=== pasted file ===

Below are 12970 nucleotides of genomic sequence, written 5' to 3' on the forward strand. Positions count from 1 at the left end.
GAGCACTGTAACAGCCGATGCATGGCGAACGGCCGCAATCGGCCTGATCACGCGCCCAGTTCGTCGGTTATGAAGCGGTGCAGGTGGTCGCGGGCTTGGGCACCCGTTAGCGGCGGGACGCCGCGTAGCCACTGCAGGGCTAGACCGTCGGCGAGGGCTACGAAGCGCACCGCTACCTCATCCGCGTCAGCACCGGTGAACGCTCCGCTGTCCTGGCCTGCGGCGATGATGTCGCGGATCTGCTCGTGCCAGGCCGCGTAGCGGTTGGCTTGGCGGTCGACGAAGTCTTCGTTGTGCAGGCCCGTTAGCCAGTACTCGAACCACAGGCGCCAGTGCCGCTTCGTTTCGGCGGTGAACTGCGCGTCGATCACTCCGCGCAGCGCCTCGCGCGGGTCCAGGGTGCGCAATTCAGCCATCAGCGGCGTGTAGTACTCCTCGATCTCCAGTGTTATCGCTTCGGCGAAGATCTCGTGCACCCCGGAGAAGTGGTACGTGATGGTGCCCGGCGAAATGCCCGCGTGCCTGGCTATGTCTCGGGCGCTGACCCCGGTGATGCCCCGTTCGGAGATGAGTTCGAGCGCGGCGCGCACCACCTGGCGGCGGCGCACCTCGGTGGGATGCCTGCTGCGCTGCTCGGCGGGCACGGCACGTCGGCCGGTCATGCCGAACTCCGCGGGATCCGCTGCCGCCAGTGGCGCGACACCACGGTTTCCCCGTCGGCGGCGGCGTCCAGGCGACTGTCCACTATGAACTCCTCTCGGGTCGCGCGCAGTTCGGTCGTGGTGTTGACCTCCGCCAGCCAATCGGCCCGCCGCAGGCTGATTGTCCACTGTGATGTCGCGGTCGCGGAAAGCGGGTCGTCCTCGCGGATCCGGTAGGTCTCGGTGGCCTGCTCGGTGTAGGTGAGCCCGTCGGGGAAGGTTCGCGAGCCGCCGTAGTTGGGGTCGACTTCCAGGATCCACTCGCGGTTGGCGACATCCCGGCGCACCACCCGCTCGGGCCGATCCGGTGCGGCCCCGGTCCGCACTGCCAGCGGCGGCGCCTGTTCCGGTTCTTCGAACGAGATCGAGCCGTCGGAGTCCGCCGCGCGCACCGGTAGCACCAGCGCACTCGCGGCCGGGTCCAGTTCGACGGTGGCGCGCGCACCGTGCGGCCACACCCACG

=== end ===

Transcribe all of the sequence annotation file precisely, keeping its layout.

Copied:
Below are 12970 nucleotides of genomic sequence, written 5' to 3' on the forward strand. Positions count from 1 at the left end.
GAGCACTGTAACAGCCGATGCATGGCGAACGGCCGCAATCGGCCTGATCACGCGCCCAGTTCGTCGGTTATGAAGCGGTGCAGGTGGTCGCGGGCTTGGGCACCCGTTAGCGGCGGGACGCCGCGTAGCCACTGCAGGGCTAGACCGTCGGCGAGGGCTACGAAGCGCACCGCTACCTCATCCGCGTCAGCACCGGTGAACGCTCCGCTGTCCTGGCCTGCGGCGATGATGTCGCGGATCTGCTCGTGCCAGGCCGCGTAGCGGTTGGCTTGGCGGTCGACGAAGTCTTCGTTGTGCAGGCCCGTTAGCCAGTACTCGAACCACAGGCGCCAGTGCCGCTTCGTTTCGGCGGTGAACTGCGCGTCGATCACTCCGCGCAGCGCCTCGCGCGGGTCCAGGGTGCGCAATTCAGCCATCAGCGGCGTGTAGTACTCCTCGATCTCCAGTGTTATCGCTTCGGCGAAGATCTCGTGCACCCCGGAGAAGTGGTACGTGATGGTGCCCGGCGAAATGCCCGCGTGCCTGGCTATGTCTCGGGCGCTGACCCCGGTGATGCCCCGTTCGGAGATGAGTTCGAGCGCGGCGCGCACCACCTGGCGGCGGCGCACCTCGGTGGGATGCCTGCTGCGCTGCTCGGCGGGCACGGCACGTCGGCCGGTCATGCCGAACTCCGCGGGATCCGCTGCCGCCAGTGGCGCGACACCACGGTTTCCCCGTCGGCGGCGGCGTCCAGGCGACTGTCCACTATGAACTCCTCTCGGGTCGCGCGCAGTTCGGTCGTGGTGTTGACCTCCGCCAGCCAATCGGCCCGCCGCAGGCTGATTGTCCACTGTGATGTCGCGGTCGCGGAAAGCGGGTCGTCCTCGCGGATCCGGTAGGTCTCGGTGGCCTGCTCGGTGTAGGTGAGCCCGTCGGGGAAGGTTCGCGAGCCGCCGTAGTTGGGGTCGACTTCCAGGATCCACTCGCGGTTGGCGACATCCCGGCGCACCACCCGCTCGGGCCGATCCGGTGCGGCCCCGGTCCGCACTGCCAGCGGCGGCGCCTGTTCCGGTTCTTCGAACGAGATCGAGCCGTCGGAGTCCGCCGCGCGCACCGGTAGCACCAGCGCACTCGCGGCCGGGTCCAGTTCGACGGTGGCGCGCGCACCGTGCGGCCACACCCACG